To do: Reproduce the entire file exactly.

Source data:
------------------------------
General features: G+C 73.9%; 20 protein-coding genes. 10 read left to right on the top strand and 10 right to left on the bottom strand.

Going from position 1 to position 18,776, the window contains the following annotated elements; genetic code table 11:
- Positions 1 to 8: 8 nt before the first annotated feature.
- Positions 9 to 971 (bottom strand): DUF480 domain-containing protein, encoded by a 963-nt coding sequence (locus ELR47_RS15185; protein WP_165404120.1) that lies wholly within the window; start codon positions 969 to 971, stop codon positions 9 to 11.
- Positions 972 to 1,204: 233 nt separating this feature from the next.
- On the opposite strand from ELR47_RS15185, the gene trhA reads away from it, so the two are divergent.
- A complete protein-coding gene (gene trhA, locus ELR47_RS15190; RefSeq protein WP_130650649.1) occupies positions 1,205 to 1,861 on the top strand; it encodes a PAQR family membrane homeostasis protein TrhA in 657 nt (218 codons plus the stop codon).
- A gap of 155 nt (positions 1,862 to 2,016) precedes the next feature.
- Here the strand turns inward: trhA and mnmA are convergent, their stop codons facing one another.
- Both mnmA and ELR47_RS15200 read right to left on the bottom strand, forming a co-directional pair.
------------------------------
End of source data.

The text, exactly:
General features: G+C 73.9%; 20 protein-coding genes. 10 read left to right on the top strand and 10 right to left on the bottom strand.

Going from position 1 to position 18,776, the window contains the following annotated elements; genetic code table 11:
- Positions 1 to 8: 8 nt before the first annotated feature.
- Positions 9 to 971 (bottom strand): DUF480 domain-containing protein, encoded by a 963-nt coding sequence (locus ELR47_RS15185; protein WP_165404120.1) that lies wholly within the window; start codon positions 969 to 971, stop codon positions 9 to 11.
- Positions 972 to 1,204: 233 nt separating this feature from the next.
- On the opposite strand from ELR47_RS15185, the gene trhA reads away from it, so the two are divergent.
- A complete protein-coding gene (gene trhA, locus ELR47_RS15190; RefSeq protein WP_130650649.1) occupies positions 1,205 to 1,861 on the top strand; it encodes a PAQR family membrane homeostasis protein TrhA in 657 nt (218 codons plus the stop codon).
- A gap of 155 nt (positions 1,862 to 2,016) precedes the next feature.
- Here the strand turns inward: trhA and mnmA are convergent, their stop codons facing one another.
- Both mnmA and ELR47_RS15200 read right to left on the bottom strand, forming a co-directional pair.